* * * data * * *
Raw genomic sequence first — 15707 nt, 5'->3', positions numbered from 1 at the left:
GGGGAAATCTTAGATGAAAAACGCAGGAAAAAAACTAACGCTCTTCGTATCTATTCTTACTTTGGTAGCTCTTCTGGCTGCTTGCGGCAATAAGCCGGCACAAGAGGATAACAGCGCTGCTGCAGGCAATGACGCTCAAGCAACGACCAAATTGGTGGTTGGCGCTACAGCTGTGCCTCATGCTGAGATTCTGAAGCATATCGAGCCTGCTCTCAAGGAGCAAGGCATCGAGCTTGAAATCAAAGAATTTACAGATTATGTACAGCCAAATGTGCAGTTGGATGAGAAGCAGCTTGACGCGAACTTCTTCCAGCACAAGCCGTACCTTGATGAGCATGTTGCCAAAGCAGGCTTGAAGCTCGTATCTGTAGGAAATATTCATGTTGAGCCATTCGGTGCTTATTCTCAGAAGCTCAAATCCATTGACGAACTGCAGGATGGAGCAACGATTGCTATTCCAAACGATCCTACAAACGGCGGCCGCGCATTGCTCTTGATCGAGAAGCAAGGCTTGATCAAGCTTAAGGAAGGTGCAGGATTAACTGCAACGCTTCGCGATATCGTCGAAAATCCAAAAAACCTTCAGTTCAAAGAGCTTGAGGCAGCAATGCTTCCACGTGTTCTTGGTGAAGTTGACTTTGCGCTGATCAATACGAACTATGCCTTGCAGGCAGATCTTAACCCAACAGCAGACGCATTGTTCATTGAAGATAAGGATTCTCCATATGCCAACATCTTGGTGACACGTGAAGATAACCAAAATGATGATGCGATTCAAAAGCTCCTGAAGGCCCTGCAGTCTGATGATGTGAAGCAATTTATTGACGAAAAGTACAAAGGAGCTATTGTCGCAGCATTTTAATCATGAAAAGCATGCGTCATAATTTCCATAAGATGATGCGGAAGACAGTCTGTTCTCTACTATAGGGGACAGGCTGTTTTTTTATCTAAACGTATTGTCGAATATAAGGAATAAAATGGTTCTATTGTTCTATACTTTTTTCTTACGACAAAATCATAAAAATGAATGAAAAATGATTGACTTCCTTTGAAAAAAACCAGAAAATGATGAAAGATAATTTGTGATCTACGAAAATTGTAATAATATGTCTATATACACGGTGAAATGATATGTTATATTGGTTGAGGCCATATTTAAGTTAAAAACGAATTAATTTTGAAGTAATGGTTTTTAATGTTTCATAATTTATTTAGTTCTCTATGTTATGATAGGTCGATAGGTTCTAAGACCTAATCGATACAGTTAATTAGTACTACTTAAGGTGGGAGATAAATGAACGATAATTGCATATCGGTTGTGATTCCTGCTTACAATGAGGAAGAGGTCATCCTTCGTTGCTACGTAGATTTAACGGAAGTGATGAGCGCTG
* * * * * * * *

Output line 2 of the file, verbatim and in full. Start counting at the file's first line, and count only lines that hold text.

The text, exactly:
GGGGAAATCTTAGATGAAAAACGCAGGAAAAAAACTAACGCTCTTCGTATCTATTCTTACTTTGGTAGCTCTTCTGGCTGCTTGCGGCAATAAGCCGGCACAAGAGGATAACAGCGCTGCTGCAGGCAATGACGCTCAAGCAACGACCAAATTGGTGGTTGGCGCTACAGCTGTGCCTCATGCTGAGATTCTGAAGCATATCGAGCCTGCTCTCAAGGAGCAAGGCATCGAGCTTGAAATCAAAGAATTTACAGATTATGTACAGCCAAATGTGCAGTTGGATGAGAAGCAGCTTGACGCGAACTTCTTCCAGCACAAGCCGTACCTTGATGAGCATGTTGCCAAAGCAGGCTTGAAGCTCGTATCTGTAGGAAATATTCATGTTGAGCCATTCGGTGCTTATTCTCAGAAGCTCAAATCCATTGACGAACTGCAGGATGGAGCAACGATTGCTATTCCAAACGATCCTACAAACGGCGGCCGCGCATTGCTCTTGATCGAGAAGCAAGGCTTGATCAAGCTTAAGGAAGGTGCAGGATTAACTGCAACGCTTCGCGATATCGTCGAAAATCCAAAAAACCTTCAGTTCAAAGAGCTTGAGGCAGCAATGCTTCCACGTGTTCTTGGTGAAGTTGACTTTGCGCTGATCAATACGAACTATGCCTTGCAGGCAGATCTTAACCCAACAGCAGACGCATTGTTCATTGAAGATAAGGATTCTCCATATGCCAACATCTTGGTGACACGTGAAGATAACCAAAATGATGATGCGATTCAAAAGCTCCTGAAGGCCCTGCAGTCTGATGATGTGAAGCAATTTATTGACGAAAAGTACAAAGGAGCTATTGTCGCAGCATTTTAATCATGAAAAGCATGCGTCATAATTTCCATAAGATGATGCGGAAGACAGTCTGTTCTCTACTATAGGGGACAGGCTGTTTTTTTATCTAAACGTATTGTCGAATATAAGGAATAAAATGGTTCTATTGTTCTATACTTTTTTCTTACGACAAAATCATAAAAATGAATGAAAAATGATTGACTTCCTTTGAAAAAAACCAGAAAATGATGAAAGATAATTTGTGATCTACGAAAATTGTAATAATATGTCTATATACACGGTGAAATGATATGTTATATTGGTTGAGGCCATATTTAAGTTAAAAACGAATTAATTTTGAAGTAATGGTTTTTAATGTTTCATAATTTATTTAGTTCTCTATGTTATGATAGGTCGATAGGTTCTAAGACCTAATCGATACAGTTAATTAGTACTACTTAAGGTGGGAGATAAATGAACGATAATTGCATATCGGTTGTGATTCCTGCTTACAATGAGGAAGAGGTCATCCTTCGTTGCTACGTAGATTTAACGGAAGTGATGAGCGCTG